She sent the roses because I was complaining that we just had a daughter and my wife wanted to make sure I was always there to help put our daughter to sleep. It wasn't like she was keeping me away. In essence, she was keeping me away from my child. I think children in her life always played an important role, subconsciously or consciously. She’d been run over by a lot of trucks in her life. She was a very smart woman. This was not the dumb blonde that you see in Seven Year Itch. The short and long of it is, by the time I am in the same highway for a few moments in life as she is, she had a lot of life experiences and I had very few.

Marilyn Monroe in 1962 (Lawrence Schiller/Holden Luntz Gallery)

Many people still wonder if her death was an accident. What do you think?

I think it was an accidental drug overdose. I saw her sitting next to me in a T-bird outside Schwab’s popping pills with Dom Perignon. She was a prescription drug abuser, not an illegal drug abuser, let's make that very clear. You could say she predated the opioid crisis where doctors prescribed pills for her because of who she was where they might not have done that for some other client.

Are you at all surprised that 60 years later it’s almost as if she is as large in death as she was in life?

The thing that’s amazing to me is that she still appeals to young people. There are names that people remember today – Marilyn Monroe, the Kennedys, Charles Manson, the good, the bad and the ugly — that still resonate in our culture and society where a lot of people are completely forgotten that may have played an important role in shaping our evolutionary process. Who remembers Dr. (Benjamin) Spock? Even young mothers now have not heard of Dr. Spock and his book shaped hundreds of millions of women.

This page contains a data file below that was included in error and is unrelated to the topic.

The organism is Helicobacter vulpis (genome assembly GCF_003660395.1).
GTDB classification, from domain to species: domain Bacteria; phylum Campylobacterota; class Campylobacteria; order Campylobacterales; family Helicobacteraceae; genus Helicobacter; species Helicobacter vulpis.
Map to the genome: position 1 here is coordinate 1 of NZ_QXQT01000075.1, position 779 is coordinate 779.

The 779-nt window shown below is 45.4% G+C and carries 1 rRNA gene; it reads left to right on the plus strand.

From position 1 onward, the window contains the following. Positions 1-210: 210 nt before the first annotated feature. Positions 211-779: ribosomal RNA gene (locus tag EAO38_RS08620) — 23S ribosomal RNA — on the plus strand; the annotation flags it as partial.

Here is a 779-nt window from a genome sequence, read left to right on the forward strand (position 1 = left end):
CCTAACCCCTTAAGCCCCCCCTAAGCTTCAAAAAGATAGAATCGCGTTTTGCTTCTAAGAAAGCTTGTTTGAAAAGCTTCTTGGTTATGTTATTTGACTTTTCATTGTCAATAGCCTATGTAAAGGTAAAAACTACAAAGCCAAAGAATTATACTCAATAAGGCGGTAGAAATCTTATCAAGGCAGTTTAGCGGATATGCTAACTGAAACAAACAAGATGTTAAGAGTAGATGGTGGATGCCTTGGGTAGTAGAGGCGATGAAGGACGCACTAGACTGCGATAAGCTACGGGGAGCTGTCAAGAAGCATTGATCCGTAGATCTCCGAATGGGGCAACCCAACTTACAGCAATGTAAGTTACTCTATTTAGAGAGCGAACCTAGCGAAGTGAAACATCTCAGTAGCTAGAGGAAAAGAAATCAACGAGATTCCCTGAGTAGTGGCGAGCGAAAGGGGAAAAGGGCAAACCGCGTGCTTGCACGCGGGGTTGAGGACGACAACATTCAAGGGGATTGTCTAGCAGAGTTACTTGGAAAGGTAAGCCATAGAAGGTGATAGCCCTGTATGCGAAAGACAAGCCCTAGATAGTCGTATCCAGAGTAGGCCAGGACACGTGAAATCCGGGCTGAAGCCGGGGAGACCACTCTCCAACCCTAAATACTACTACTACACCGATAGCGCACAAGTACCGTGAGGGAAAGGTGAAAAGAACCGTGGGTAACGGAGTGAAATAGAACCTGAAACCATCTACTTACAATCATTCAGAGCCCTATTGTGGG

Couple admires a Lawrence Schiller photograph of Marilyn Monroe in the window of the Holden Luntz Gallery on Worth Avenue.

You published your memoir Marilyn & Me in 2012 on the 50th anniversary of her death. Are you doing anything special to observe the 60th anniversary?

Not at all. I’m working on some projects having to do with the history of slavery going back to 1512 in Peru. Fifteen-thousand documents have been uncovered which are just extraordinary. And without mentioning the person’s name, there is a man who has 3,000 scrapbooks starting when he was age 14 and became one of the most important people having to do with First Amendment issues. I'm involved with historically preserving and databasing these 3,000 scrapbooks.

How often do you think about Marilyn Monroe?

I don't think of Marilyn at all unless somebody calls up and says I want to buy a print of yours or do an interview. She doesn't exist in my day to day memory in any way.

Many of your Monroe photographs are on display at the Holden Luntz Gallery on Palm Beach. How did that collaboration start?

Oh, that’s a very fine gallery. They represent not only my Marilyn pictures but many others. I met Holden through a printer who prints pictures. He asked me one day, ‘Who represents you down in Florida? You should be introduced to Holden.' I looked up Holden on his website and said, ‘Wow, this guy represents some important people’ and I sent him a portfolio. It took him six months to answer me. I'm not the only one knocking on his door and he truly represents a lot of really incredible artists. I went to an opening there a few months ago. Now, I'm just 16 years old going on 86, so I don't travel as much.

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About the author

Joe Capozzi is an award-winning reporter based in Lake Worth Beach. He spent more than 30 years writing for newspapers, mostly at The Palm Beach Post, where he wrote about the opioid scourge, invasive pythons, the birth of the Ballpark of the Palm Beaches and Palm Beach County government. For 15 years, he covered the Miami Marlins baseball team. Joe left The Post in December 2020.View all posts by Joe Capozzi.

1 Comment

Unknown member
Aug 02, 2022

Fascinating . Great reporting once again. Top-notch. Really happy I subscribed.